Power Naps Were Mel Brooks' Key To Problem Solving On Spaceballs

The "Star Wars" galaxy encompasses a vast array of planets and diverse creatures that continue to be explored in even greater detail in the saga films, every live-action, animated Disney+ series, and extensive reference volumes, comics, and tie-in novels. The cultural ripple effect spread worldwide, inspiring countless parodies and bizarre knock-offs that looked to capitalize off the colossal record success of the original trilogy. 

In the late '80s, "Star Wars" was at a crossroads in terms of new content and continued efforts to endlessly merchandise the sci-fi fantasy epic into oblivion. It was a ripe time for a proper parody, and luckily one of the great satirists of the 20th century had enough clout and enough jokes to get it done. When Mel Brooks came out with "Spaceballs" in 1987, it had been four years since "Return of the Jedi" ended the original trilogy and three years since the made-for-TV movie "Caravan of Courage: An Ewok Adventure" premiered to mixed results. It wasn't until 1991 when author Timothy Zahn released the Expanded Universe novel "Heir to the Empire" that Lucasfilm saw a path to new, exciting adventures featuring new villains like Grand Admiral Thrawn.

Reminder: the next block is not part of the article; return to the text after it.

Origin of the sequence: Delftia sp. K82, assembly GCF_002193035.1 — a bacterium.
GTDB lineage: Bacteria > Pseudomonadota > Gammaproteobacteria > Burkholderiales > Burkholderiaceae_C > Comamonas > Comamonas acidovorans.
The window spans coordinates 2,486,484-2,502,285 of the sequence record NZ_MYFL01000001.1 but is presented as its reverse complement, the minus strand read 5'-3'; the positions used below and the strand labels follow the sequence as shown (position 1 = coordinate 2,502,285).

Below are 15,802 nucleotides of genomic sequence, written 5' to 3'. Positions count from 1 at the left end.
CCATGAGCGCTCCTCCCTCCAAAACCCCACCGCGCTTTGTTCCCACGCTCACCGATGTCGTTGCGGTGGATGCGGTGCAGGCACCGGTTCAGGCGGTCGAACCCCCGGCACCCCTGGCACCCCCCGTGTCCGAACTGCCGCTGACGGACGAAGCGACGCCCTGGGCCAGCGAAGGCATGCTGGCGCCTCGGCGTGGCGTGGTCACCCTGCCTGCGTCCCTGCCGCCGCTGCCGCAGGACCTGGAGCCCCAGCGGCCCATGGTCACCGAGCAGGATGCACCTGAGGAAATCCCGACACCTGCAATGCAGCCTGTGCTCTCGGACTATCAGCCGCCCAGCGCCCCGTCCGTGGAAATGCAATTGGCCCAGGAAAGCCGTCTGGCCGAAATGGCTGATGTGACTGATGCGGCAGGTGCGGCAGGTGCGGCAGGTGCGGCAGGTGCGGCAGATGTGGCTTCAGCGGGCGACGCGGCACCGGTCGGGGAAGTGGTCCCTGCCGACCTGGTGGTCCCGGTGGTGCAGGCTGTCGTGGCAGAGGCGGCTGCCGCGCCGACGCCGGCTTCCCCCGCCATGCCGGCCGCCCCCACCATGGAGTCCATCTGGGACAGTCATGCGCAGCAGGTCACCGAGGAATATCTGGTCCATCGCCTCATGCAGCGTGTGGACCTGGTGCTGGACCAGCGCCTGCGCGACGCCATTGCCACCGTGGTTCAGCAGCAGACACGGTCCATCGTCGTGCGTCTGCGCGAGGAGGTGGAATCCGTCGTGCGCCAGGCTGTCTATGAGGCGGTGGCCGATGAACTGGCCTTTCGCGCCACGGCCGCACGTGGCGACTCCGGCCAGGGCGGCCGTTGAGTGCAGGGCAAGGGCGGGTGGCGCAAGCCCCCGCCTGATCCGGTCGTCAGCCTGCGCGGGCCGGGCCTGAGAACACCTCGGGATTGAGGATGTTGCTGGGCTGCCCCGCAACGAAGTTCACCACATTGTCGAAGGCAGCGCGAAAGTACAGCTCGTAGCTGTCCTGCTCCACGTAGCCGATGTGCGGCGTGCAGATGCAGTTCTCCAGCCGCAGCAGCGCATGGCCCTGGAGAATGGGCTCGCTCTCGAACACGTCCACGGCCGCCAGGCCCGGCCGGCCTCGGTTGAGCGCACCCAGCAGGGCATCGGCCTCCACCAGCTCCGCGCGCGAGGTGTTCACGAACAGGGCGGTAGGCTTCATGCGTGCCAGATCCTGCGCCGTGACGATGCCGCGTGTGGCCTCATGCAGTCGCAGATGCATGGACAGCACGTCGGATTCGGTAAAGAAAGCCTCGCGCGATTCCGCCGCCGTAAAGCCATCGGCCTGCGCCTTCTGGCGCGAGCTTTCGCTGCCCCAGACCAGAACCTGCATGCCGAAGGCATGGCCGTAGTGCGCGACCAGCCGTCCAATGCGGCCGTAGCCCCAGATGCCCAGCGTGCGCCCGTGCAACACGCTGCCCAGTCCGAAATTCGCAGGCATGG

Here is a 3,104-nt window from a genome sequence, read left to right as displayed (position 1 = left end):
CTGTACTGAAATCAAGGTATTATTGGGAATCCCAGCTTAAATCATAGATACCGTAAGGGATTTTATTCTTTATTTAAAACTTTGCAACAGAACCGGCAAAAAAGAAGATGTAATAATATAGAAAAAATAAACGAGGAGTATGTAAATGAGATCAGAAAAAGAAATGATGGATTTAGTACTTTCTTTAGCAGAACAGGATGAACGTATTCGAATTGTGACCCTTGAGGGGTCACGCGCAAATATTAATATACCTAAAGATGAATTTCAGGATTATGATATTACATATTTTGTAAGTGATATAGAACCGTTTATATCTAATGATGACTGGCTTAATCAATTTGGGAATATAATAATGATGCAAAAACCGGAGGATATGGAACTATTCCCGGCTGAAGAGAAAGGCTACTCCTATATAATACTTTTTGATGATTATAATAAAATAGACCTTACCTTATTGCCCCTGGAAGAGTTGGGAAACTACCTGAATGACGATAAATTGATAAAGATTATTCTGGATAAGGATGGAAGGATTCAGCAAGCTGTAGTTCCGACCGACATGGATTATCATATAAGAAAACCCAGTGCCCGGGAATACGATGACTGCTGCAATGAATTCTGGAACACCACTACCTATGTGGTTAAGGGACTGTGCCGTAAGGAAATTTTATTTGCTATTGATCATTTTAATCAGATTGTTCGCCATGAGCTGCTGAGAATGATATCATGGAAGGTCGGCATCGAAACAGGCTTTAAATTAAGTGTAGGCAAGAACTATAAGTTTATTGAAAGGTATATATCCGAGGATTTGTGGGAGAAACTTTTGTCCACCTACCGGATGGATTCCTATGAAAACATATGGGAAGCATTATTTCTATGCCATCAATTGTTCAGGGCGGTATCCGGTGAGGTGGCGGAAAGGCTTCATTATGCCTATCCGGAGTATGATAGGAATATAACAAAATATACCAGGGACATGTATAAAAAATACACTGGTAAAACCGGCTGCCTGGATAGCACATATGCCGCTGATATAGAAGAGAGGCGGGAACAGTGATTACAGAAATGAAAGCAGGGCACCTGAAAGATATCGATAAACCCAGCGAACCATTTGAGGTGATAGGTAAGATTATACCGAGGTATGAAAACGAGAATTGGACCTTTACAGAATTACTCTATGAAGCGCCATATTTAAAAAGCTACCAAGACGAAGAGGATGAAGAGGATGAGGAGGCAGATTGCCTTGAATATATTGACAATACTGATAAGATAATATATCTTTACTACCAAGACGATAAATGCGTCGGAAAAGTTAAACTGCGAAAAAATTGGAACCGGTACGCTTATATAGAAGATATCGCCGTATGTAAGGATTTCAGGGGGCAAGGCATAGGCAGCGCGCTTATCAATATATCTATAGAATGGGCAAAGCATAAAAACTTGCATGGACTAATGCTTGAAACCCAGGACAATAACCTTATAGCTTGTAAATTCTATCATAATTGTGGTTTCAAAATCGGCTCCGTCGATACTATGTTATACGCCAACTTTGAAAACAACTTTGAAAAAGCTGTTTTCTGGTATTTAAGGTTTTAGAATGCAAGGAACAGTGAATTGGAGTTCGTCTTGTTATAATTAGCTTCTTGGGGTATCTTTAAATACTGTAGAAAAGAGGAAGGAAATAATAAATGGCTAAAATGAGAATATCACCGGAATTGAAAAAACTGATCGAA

The bumbling, moronic Dark Helmet (Rick Moranis) in "Spaceballs" was the complete opposite of the calculating, refined enemy fans were about to be introduced to in Zahn's engrossing "Thrawn" trilogy. Lone Starr, the roguish Han Solo-inspired man-child played by Bill Pullman didn't have to do a lot to escape Dark Helmet's evil clutches. Funny enough, the real villain of "Spaceballs" was the fear that Mel Brooks would run out of brilliant ideas to lambast and poke fun at the "Star Wars" universe. Pullman, in a previous interview with The Hollywood Reporter, revealed one of the ways that Brooks would use to avoid hitting a creative wall when they were on set.

Power naps were key

Incredibly, Mel Brooks was already in his 60s when he co-wrote and directed "Spaceballs." The comedy legend, famous for playing the 2,000 Year Old Man, understandably, needed a little rest from time to time. He also played two roles in the space opera parody, President Skroob who ruled over planet Spaceball, and Yogurt, the master Schwartz user inspired by Yoda. 

Brian Pullman remembered Brooks taking some time for himself to keep the creative juices flowing and keep his energy up, telling The Hollywood Reporter:

"Mel used to do these power naps where he'd lay down for just five minutes, and I have never seen anything like the spirit that would return to him. He'd come back with all these great ideas and solve problems. It was quite dazzling."

Pullman was in good company with other comedy legends in his crew: Joan Rivers as Dot Matrix, Dick Van Patten as King Roland, and John Candy as his sidekick, known affectionately as Barf. But working with Mel Brooks is another kind of career highlight, altogether. Pullman also said that it was difficult at times to keep the energy up when he had to act in front of a blue screen. Hopefully, Brooks' penchant for power naps kept Pullman and the rest of the cast and crew from feeling too much pressure to be funny. Thankfully, "Spaceballs" has become a revered addition to the Mel Brooks legacy and is embraced as a beloved piece of "Star Wars" lore.